Actor Anita Hollander will never forget the first time she was told she had no business being on stage. “This was more than 25 years ago and I had just had a great audition,” recalls Hollander, now 60. “The casting director looked up, sighed, and said, ‘It’s a shame you’re so talented.’ He didn’t have to finish the sentence—I already knew it. It’s a shame you’re so talented because you only have one leg and you’re completely un-castable.”
Hollander’s memory illustrates a cruel paradox. Off-stage, those with disabilities are gawked at, while on-stage, they’re mostly invisible. This month, two major productions are changing that narrative: the Goodman Theatre’s The Matchmaker, in which Hollander plays three supporting roles, and the Gift Theatre’s Richard III, starring Michael Patrick Thornton, who is paraplegic, as the scheming, ambitious king.
Hollander’s left leg was amputated at 26, when she was diagnosed with cancer. Removing her leg saved the young actor’s life, but it presented a new set of challenges. “Casting directors actively ignored me,” she says. But The Matchmaker director Henry Wishcamper was captivated by Hollander, who moves from a wheelchair to a prosthetic leg to crutches in the show. “When I heard her sing, I was just—wow,” he says, adding, “Full diversity is a key to the vitality and dynamism of American theater, film, and television.”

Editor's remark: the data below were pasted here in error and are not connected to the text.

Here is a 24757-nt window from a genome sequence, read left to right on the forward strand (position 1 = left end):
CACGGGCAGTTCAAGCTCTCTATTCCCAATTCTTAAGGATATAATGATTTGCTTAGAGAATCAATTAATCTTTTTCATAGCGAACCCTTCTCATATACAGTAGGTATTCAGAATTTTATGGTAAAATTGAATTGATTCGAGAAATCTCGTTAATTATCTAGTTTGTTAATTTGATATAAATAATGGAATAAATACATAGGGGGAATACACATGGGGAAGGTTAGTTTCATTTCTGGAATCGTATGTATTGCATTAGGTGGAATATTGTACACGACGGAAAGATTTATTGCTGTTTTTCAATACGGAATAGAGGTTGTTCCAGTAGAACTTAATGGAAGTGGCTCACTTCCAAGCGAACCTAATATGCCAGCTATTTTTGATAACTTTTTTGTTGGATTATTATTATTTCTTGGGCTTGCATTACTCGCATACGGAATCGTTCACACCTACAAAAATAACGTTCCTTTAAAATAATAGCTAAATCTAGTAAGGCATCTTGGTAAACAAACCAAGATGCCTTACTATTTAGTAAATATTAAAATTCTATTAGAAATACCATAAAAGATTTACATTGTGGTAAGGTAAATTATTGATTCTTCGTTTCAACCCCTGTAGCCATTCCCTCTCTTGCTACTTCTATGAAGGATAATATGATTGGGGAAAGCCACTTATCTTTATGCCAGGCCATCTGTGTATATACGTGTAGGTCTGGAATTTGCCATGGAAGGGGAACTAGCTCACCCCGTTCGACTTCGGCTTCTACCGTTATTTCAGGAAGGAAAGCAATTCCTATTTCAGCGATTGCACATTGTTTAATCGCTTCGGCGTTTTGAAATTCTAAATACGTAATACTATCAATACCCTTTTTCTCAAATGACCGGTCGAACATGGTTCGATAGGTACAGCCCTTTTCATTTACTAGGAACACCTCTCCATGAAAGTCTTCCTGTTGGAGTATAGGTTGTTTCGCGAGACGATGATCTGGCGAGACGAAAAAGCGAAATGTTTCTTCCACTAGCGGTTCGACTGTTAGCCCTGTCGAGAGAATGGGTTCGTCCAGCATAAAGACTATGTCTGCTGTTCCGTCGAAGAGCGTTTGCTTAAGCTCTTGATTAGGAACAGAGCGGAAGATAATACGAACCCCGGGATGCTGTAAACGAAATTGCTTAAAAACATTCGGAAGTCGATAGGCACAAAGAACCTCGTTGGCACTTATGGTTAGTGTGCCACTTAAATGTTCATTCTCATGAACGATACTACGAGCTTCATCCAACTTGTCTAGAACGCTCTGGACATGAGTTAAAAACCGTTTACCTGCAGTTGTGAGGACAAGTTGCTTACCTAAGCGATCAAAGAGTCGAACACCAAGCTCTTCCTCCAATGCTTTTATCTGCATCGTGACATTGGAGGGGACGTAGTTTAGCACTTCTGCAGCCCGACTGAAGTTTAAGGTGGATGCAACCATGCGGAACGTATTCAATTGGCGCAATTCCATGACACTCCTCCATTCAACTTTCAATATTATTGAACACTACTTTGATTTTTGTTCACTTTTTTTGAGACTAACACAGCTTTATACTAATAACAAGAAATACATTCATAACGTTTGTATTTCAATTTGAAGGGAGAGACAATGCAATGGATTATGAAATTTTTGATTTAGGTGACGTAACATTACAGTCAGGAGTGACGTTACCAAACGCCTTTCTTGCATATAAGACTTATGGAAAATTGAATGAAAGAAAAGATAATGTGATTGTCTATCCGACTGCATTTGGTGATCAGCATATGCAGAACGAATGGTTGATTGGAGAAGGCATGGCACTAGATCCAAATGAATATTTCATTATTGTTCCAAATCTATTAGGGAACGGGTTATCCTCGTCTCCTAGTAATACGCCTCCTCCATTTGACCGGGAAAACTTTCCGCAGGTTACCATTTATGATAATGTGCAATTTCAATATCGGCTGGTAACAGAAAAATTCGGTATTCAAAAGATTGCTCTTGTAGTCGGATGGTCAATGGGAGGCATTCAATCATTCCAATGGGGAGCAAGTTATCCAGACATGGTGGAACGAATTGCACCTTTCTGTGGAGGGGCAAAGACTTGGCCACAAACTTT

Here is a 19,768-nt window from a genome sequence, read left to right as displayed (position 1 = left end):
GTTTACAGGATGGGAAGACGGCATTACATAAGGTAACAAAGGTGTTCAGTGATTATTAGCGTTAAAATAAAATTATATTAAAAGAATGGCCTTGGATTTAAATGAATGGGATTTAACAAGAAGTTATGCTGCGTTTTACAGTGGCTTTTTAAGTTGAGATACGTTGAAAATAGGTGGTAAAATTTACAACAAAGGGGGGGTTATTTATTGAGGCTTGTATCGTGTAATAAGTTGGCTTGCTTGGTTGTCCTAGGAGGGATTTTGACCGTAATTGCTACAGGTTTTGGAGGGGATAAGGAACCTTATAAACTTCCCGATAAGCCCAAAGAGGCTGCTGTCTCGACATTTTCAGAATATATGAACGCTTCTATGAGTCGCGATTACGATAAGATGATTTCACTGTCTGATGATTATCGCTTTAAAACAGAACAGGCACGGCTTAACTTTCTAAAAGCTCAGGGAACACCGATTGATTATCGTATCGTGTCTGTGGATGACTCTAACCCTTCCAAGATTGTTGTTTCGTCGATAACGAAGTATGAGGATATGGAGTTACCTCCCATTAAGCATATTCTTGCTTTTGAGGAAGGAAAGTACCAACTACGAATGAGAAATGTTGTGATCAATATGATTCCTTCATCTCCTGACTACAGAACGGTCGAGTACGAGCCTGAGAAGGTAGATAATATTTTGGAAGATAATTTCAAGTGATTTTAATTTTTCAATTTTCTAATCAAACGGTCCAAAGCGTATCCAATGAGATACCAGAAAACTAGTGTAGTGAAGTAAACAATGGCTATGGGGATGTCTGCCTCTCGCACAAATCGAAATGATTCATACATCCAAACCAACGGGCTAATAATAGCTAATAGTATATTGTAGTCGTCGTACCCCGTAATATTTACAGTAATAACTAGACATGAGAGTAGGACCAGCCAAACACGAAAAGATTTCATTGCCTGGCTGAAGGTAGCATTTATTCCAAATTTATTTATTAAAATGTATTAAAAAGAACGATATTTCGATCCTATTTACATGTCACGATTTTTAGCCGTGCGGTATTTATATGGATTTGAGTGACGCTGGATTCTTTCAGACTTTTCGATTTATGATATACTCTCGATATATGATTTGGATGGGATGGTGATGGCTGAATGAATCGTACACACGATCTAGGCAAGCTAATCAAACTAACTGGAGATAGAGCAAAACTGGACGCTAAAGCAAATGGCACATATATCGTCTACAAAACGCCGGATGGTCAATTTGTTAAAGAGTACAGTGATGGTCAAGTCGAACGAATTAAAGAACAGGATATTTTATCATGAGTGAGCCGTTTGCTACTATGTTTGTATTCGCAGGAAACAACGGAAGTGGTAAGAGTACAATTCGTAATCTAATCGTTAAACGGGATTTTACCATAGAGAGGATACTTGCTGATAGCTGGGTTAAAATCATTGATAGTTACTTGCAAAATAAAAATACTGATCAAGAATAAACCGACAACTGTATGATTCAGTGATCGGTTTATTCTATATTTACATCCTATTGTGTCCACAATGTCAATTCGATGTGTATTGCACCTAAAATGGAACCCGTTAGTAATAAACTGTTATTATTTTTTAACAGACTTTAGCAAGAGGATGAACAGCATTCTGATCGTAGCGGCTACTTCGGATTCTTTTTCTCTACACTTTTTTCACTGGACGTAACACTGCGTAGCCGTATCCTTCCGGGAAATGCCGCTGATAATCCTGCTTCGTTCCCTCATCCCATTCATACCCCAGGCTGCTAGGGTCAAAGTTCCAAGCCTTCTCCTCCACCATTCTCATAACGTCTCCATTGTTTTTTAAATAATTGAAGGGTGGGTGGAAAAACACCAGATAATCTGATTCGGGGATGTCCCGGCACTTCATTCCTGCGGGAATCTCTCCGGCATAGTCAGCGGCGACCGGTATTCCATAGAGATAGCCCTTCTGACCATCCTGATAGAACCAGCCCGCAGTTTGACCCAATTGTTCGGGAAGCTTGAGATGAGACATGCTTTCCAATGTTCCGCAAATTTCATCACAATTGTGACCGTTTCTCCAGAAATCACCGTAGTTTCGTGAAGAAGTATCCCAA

Talent was also the driving factor in director Jessica Thebus’s decision build her new production of Richard III around actor Michael Patrick Thornton. A survivor of two spinal strokes that paralyzed him from the neck down, Thornton brings a particular vigor to the disabled king who fights for the throne to ensure a place in English history.
In Thebus’s production, Thornton begins on stage, spinning around like a spider weaving a web, later transitioning to a walker while wooing Lady Anne (played by Olivia Cygan), and eventually moving to a ReWalk, a $70,000 robotic exoskeleton that allows Thornton to stand—tower—and walk when Richard III is crowned king. The three transitions, says Thebus, perfectly parallel Shakespeare’s language. “When Richard says, ‘I can add colors to the chameleon, change shapes with Proteus,’ he’s talking about his ability to lie and dissemble, but he’s also talking about his body.” The production redefines the traditional theatrical portrait of Shakespeare’s villainous, power-hungry king.
For Thornton, Richard’s evolution also sheds light on an audience’s perception of disabled actors. “I get up and I walk, and everybody claps,” he says. “On the one hand, it makes me proud. I busted my ass to be able to do that. But on the other hand, is it ableism? Are people clapping because I’m standing up, and that’s much better than being in a wheelchair? What if I couldn’t stand? Does that make me less worthy of applause?”
But perhaps producing plays that, at the very least, pose the question is a step in the right direction. “I saw a show a while ago where someone was using a walker, pretending to be elderly. And I just thought that was weird,” says Thebus. “Not that it’s necessarily wrong, but why wouldn’t you seek out an actor who actually used a walker? Why would you want someone who had to pretend?”
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